Sonia Sanchez Drama Analysis

(Critical Edition of Dramatic Literature)

Sonia Sanchez’s strong political views have created controversy surrounding her work among both black and white audiences. Her plays are revolutionary in their content and in their blunt language describing the evils of racism. Her characters often speak in the profane language of urban black English, shocking readers and playgoers. Her exploration of the oppression of black women by black men is a constant theme in her drama, often drawing the criticism of the black community. Her views, however, are not traditionally feminist, as her central theme is the evil of racism. As in all her writing, her plays stress the responsibility of the members of the African American community to love themselves and one another as a way of transcending racism. She has attempted to bridge the gap between the elite world of academia and the reality of the black experience in the United States.

Sanchez’s plays are an outgrowth and extension of her poetic craft. She calls on her heritage from black music: blues, jazz, and gospel. Her dialogue is innovative in its typography and rhythm and rejects traditional spelling and capitalization (for example, “blk” and “u” for “black” and “you”). The language of white people, she believes, is a form of oppression. While Sanchez is skilled in playing with words and can express herself in a variety of forms, including traditional English prose and poetry and Japanese haiku, in both her poetry and drama she rejects “Eurocentric” language and traditions. She has moved away from her use of vulgarity in her earlier plays toward a more loving, spiritual expression, and her later work in poetry seems less angry, although it still has strong political content.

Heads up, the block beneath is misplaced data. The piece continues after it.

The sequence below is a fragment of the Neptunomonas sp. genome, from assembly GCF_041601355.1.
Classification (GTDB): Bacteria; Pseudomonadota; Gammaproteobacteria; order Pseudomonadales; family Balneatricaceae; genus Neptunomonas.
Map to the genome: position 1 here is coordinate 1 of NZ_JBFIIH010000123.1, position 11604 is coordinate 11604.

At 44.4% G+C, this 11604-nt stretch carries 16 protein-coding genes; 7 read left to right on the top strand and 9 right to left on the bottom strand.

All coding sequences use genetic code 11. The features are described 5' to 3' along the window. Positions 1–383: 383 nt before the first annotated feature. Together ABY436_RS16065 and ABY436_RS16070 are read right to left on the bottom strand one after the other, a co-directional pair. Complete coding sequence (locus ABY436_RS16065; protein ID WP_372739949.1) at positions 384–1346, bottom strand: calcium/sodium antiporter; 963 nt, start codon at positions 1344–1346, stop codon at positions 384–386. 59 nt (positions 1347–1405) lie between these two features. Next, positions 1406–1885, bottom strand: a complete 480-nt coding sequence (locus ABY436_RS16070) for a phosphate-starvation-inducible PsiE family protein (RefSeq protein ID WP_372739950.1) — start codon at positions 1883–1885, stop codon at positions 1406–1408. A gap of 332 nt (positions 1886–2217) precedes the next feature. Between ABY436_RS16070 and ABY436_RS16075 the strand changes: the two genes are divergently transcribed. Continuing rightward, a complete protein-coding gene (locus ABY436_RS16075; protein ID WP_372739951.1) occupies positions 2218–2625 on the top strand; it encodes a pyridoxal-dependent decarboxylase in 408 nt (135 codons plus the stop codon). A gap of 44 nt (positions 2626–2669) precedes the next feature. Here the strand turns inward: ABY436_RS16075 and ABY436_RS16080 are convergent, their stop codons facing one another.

The Bronx Is Next

Sanchez’s first brief play was, she says, a condemnation of what Harlem was becoming in the 1960’s. Once the site of the great outpouring of creativity called the Harlem Renaissance, the area was being destroyed by drugs and violence. The play’s two major characters are Old Sister, representing the past oppression of African Americans in the Old South, and Black Bitch, a sexually promiscuous woman accused by the black male characters of sleeping with a white police officer and failing to support the revolution. When Black Bitch accuses the black male leader of abusing women, he brutally rapes her. The black male...

(The entire section is 970 words.)